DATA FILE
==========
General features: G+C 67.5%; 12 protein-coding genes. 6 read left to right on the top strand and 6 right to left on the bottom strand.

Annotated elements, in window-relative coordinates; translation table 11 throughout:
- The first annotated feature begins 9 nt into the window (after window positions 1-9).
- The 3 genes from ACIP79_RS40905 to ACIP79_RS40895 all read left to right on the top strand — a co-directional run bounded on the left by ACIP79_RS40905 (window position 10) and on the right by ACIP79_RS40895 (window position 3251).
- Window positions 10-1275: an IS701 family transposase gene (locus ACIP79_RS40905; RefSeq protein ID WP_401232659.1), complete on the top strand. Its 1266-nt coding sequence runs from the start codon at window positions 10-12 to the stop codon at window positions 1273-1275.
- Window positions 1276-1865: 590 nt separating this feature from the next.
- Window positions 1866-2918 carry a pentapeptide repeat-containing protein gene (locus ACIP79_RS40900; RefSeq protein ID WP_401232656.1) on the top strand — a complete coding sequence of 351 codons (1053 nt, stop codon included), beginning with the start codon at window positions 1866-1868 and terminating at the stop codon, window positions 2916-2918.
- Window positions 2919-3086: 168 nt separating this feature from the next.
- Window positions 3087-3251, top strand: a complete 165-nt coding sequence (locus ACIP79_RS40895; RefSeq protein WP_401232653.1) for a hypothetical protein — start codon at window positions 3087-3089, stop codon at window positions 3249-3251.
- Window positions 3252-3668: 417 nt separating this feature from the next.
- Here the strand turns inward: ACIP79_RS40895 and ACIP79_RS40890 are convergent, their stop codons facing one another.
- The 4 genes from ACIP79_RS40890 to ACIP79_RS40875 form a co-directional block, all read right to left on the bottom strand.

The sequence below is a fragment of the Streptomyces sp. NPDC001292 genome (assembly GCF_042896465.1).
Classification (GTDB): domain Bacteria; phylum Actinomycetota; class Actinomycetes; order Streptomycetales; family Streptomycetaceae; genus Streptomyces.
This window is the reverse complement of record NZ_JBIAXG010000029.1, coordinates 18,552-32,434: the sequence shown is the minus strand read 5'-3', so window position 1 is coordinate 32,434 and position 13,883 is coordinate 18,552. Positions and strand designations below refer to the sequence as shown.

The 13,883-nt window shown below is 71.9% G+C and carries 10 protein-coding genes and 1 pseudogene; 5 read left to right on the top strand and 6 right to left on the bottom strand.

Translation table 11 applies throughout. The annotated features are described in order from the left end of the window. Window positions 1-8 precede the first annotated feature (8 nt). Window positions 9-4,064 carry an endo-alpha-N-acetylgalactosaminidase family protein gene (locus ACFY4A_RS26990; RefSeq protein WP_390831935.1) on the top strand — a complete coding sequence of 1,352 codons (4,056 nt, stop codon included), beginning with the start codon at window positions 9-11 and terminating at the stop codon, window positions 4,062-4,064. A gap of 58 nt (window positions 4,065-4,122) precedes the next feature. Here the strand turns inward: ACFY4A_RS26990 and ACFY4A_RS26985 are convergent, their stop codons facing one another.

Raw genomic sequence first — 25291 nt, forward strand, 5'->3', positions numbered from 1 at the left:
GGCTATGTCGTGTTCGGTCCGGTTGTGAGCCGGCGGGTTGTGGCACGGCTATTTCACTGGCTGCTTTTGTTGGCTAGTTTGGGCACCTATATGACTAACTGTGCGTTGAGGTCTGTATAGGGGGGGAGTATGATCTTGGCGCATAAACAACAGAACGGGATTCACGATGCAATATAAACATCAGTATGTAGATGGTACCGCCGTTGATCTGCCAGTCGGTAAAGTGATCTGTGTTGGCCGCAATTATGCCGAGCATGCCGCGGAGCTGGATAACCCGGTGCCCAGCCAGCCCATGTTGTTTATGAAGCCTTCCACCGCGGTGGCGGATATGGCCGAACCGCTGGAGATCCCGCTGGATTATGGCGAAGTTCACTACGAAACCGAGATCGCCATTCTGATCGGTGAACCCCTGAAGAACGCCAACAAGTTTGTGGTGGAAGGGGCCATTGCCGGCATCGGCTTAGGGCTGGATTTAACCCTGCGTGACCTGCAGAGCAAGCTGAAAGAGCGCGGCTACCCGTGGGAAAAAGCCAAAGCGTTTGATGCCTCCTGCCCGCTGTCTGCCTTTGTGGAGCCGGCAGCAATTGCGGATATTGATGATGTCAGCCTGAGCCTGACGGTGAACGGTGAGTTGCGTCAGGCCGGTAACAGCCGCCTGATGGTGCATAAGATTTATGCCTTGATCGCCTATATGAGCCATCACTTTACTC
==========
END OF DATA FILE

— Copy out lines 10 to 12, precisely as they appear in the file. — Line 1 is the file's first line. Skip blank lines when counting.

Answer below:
- Window positions 3252-3668: 417 nt separating this feature from the next.
- Here the strand turns inward: ACIP79_RS40895 and ACIP79_RS40890 are convergent, their stop codons facing one another.
- The 4 genes from ACIP79_RS40890 to ACIP79_RS40875 form a co-directional block, all read right to left on the bottom strand.